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Last updated at 10:58 GMT, Friday, 07 December 2012

Exploring Antarctica


7 December 2012

An expedition ship has set off from London, heading south to the world's coldest continent. It's the first stage of an adventure that Sir Ranulph Fiennes hopes will see him become the first person to walk across Antarctica during the southern winter.


Matthew Price

Sir Ranulph Fiennes

Sir Ranulph Fiennes plans to walk across Antarctica


Click to hear the report


The ship's mooring is wintry cold. Nothing, though, compared to Antarctica. Temperatures can hit minus 90 celcius. And Sir Ranulph will be skiing the 2000 miles.

On the ship's bridge, the 68 year old says he hopes to raise millions for charity, and conduct scientific research. The team of six must be self-sufficient, so they're taking bulldozers to drag their living quarters and supplies.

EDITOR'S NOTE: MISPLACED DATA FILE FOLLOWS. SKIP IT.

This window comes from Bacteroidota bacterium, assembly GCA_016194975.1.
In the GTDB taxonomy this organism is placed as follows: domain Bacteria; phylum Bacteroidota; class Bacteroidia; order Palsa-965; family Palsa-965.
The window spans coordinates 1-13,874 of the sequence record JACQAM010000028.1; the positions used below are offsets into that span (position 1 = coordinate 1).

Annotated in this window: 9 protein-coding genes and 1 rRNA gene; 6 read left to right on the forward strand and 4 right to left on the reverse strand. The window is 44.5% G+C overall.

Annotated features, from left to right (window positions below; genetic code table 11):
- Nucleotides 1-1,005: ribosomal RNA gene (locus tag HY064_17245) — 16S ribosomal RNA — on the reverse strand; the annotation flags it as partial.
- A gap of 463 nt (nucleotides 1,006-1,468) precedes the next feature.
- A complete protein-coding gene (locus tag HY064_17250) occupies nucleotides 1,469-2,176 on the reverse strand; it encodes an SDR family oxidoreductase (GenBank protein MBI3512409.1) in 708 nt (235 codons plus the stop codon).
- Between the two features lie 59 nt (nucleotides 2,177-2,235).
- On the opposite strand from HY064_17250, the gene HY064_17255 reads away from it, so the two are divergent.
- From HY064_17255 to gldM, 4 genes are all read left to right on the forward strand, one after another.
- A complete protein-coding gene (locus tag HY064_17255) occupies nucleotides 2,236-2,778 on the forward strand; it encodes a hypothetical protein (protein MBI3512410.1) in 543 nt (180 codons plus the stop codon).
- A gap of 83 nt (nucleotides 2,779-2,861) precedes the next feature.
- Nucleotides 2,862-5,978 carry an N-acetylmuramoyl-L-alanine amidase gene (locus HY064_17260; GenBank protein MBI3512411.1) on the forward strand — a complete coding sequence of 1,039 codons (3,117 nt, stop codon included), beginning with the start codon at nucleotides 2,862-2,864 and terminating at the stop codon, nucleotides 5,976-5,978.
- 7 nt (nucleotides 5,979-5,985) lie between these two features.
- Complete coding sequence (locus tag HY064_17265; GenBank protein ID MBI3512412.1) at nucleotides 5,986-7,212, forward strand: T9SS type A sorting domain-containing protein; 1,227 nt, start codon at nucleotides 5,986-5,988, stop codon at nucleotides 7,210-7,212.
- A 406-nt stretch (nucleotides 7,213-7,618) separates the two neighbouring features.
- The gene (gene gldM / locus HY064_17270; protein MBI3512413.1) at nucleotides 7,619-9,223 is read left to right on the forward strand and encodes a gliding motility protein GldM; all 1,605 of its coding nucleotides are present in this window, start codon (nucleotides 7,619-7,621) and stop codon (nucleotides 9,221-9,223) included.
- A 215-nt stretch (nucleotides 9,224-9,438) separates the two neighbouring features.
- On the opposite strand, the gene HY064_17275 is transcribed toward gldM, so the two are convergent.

Sir Ranulph Fiennes: "The vehicles, I would think, personally, are a bigger potential problem than the people. Minus 80 could be… damage to lung tissue when you're breathing in when you're skiing. But, in the vehicles, you have got steel, you've got rubber, which don't like minus 70, never mind when they're towing everything that they have to tow."

Can he do it? Even Britain's most acclaimed living explorer says he just doesn't know.


Click here to hear the vocabulary



the place where a boat is secured, or moored


measurements of heat


platform from which a boat is steered


carry out


relying only on themselves to survive


pull behind

living quarters

rooms to sleep in

lung tissue

cell material which forms part of the lungs


pulling using a vehicle


praised publicly